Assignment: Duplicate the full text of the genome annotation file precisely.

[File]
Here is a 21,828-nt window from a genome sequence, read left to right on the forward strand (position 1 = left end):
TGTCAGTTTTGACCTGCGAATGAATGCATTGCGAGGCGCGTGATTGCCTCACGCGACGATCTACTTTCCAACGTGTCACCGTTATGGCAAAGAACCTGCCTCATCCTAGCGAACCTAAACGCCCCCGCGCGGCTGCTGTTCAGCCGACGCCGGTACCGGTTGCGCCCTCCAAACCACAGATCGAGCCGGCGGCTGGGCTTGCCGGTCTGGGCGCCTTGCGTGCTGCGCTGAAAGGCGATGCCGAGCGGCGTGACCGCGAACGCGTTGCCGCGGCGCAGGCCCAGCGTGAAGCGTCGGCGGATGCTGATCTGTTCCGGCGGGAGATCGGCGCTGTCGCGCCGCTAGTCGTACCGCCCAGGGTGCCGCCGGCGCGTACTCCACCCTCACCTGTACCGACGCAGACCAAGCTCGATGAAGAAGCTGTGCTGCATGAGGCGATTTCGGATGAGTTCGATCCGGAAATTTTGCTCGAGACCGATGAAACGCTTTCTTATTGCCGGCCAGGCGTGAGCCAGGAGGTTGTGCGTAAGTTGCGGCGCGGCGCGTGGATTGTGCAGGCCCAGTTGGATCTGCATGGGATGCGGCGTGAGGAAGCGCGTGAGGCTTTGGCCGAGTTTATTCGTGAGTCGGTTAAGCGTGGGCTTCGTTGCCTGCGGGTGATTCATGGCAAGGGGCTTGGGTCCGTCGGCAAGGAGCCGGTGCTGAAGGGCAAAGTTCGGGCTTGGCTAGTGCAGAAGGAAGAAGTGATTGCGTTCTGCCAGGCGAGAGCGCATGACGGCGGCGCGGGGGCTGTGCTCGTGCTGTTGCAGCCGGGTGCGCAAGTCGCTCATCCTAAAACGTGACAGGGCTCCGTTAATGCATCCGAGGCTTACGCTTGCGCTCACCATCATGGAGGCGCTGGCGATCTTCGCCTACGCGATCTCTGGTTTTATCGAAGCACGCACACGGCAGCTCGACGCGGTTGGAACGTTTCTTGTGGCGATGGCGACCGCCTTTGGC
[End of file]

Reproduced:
Here is a 21,828-nt window from a genome sequence, read left to right on the forward strand (position 1 = left end):
TGTCAGTTTTGACCTGCGAATGAATGCATTGCGAGGCGCGTGATTGCCTCACGCGACGATCTACTTTCCAACGTGTCACCGTTATGGCAAAGAACCTGCCTCATCCTAGCGAACCTAAACGCCCCCGCGCGGCTGCTGTTCAGCCGACGCCGGTACCGGTTGCGCCCTCCAAACCACAGATCGAGCCGGCGGCTGGGCTTGCCGGTCTGGGCGCCTTGCGTGCTGCGCTGAAAGGCGATGCCGAGCGGCGTGACCGCGAACGCGTTGCCGCGGCGCAGGCCCAGCGTGAAGCGTCGGCGGATGCTGATCTGTTCCGGCGGGAGATCGGCGCTGTCGCGCCGCTAGTCGTACCGCCCAGGGTGCCGCCGGCGCGTACTCCACCCTCACCTGTACCGACGCAGACCAAGCTCGATGAAGAAGCTGTGCTGCATGAGGCGATTTCGGATGAGTTCGATCCGGAAATTTTGCTCGAGACCGATGAAACGCTTTCTTATTGCCGGCCAGGCGTGAGCCAGGAGGTTGTGCGTAAGTTGCGGCGCGGCGCGTGGATTGTGCAGGCCCAGTTGGATCTGCATGGGATGCGGCGTGAGGAAGCGCGTGAGGCTTTGGCCGAGTTTATTCGTGAGTCGGTTAAGCGTGGGCTTCGTTGCCTGCGGGTGATTCATGGCAAGGGGCTTGGGTCCGTCGGCAAGGAGCCGGTGCTGAAGGGCAAAGTTCGGGCTTGGCTAGTGCAGAAGGAAGAAGTGATTGCGTTCTGCCAGGCGAGAGCGCATGACGGCGGCGCGGGGGCTGTGCTCGTGCTGTTGCAGCCGGGTGCGCAAGTCGCTCATCCTAAAACGTGACAGGGCTCCGTTAATGCATCCGAGGCTTACGCTTGCGCTCACCATCATGGAGGCGCTGGCGATCTTCGCCTACGCGATCTCTGGTTTTATCGAAGCACGCACACGGCAGCTCGACGCGGTTGGAACGTTTCTTGTGGCGATGGCGACCGCCTTTGGC